Next week, appointment time for the nurse. Fifteen minutes after scheduled time with no arrival, I call. Thirty minutes later she shows up. No apology. No explanation. With an attitude that she shows me she clearly does not want to be there. Well okay.

We move on to the second group. I make the phone call to set up the appointments. The woman wants to send me an email. That’s fine. Now my email is not difficult but it can be confusing. I know that. It has the word ‘to’ in it. Not too. Not two. Not 2. When giving out my email I explain that it is all lower case, no numbers, all words. Then I say the email address and then I spell it. Starting with ‘t o’. It’s a phrase. ‘Too’ ‘two’ or ‘2’ would make no sense. Next day, phone message “your email address ‘two…..’ bounced back as undeliverable. Please call me.” Strike one! Sales person comes. Nurse comes. I decide to possibly overlook ding bat appointment person.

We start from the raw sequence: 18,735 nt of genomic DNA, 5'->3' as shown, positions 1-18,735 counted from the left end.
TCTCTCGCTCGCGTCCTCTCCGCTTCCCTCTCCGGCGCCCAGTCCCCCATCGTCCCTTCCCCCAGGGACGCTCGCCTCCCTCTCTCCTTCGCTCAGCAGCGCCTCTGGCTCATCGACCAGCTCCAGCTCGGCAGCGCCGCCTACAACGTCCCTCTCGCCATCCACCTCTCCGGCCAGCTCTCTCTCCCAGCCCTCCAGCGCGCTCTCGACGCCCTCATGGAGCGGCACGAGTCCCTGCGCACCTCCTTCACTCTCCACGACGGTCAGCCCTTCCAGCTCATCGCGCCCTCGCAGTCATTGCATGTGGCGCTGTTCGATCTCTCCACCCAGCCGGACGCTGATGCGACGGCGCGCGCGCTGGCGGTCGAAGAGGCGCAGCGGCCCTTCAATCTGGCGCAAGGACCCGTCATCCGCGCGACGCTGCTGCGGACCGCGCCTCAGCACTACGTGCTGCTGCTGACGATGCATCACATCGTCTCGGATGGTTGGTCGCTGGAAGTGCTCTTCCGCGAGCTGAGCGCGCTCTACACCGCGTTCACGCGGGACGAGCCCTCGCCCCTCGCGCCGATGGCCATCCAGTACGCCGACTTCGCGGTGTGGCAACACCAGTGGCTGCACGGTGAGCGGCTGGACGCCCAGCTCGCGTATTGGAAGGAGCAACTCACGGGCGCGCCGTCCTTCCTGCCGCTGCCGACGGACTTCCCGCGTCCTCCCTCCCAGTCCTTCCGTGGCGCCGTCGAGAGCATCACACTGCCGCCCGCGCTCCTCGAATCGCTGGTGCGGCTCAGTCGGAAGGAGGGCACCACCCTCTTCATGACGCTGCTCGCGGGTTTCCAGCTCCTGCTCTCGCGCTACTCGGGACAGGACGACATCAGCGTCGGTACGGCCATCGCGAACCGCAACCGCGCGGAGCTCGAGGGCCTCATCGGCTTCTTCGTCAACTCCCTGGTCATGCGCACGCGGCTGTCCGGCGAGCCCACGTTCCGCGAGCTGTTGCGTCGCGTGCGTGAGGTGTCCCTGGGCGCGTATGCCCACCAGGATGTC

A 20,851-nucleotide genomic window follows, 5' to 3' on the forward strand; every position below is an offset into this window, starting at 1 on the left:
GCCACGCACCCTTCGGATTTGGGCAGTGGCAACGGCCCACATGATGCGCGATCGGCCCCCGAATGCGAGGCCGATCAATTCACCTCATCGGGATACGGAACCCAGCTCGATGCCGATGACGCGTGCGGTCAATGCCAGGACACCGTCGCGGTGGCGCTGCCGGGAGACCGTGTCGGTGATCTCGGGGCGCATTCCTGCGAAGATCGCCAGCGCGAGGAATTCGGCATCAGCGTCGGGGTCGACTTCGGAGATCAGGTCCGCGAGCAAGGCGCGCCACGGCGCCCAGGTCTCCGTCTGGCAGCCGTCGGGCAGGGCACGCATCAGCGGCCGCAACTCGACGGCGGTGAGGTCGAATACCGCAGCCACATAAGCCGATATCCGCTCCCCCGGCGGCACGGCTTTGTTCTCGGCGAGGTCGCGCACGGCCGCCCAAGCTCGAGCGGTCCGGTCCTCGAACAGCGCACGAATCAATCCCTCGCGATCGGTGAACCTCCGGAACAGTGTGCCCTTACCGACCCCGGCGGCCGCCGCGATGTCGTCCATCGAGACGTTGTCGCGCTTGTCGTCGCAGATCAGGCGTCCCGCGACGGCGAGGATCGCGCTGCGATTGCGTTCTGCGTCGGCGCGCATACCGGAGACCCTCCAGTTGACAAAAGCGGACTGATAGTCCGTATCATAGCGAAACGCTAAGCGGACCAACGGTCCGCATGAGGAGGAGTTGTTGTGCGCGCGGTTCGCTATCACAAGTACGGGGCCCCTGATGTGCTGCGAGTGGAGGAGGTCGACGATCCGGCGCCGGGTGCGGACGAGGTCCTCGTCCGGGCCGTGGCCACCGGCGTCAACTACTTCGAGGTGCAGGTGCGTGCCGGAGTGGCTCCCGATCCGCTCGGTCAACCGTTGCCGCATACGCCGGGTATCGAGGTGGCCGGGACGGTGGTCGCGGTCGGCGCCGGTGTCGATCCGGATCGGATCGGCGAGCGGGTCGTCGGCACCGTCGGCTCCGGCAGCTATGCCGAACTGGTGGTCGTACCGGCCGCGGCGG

Third Group. Appontment made. Owner of company and nurse are coming. Day of appointment, about 30 minutes before, I get a phone call. Owner of company has been in an accident. Flurry of phone calls and rescheduled appointment. Appointment day comes. Basic sales person and someone else who I have no idea what her function is arrive. This sales person is the only one to comment on how well adapted our space is for Ben. And how pretty our deck is. They move up several notches. But they want their person to come 8 hours a week. We can’t afford that. We need only 4 hours a week. They agree to see if there is a person who just wants 4 hours and get back to me. Several days later she gets back to me. We make arrangments for someone to start two weeks later. But the nurse still has to come. Nurse shows up, 15 minutes before the care giver starts her first shift with us.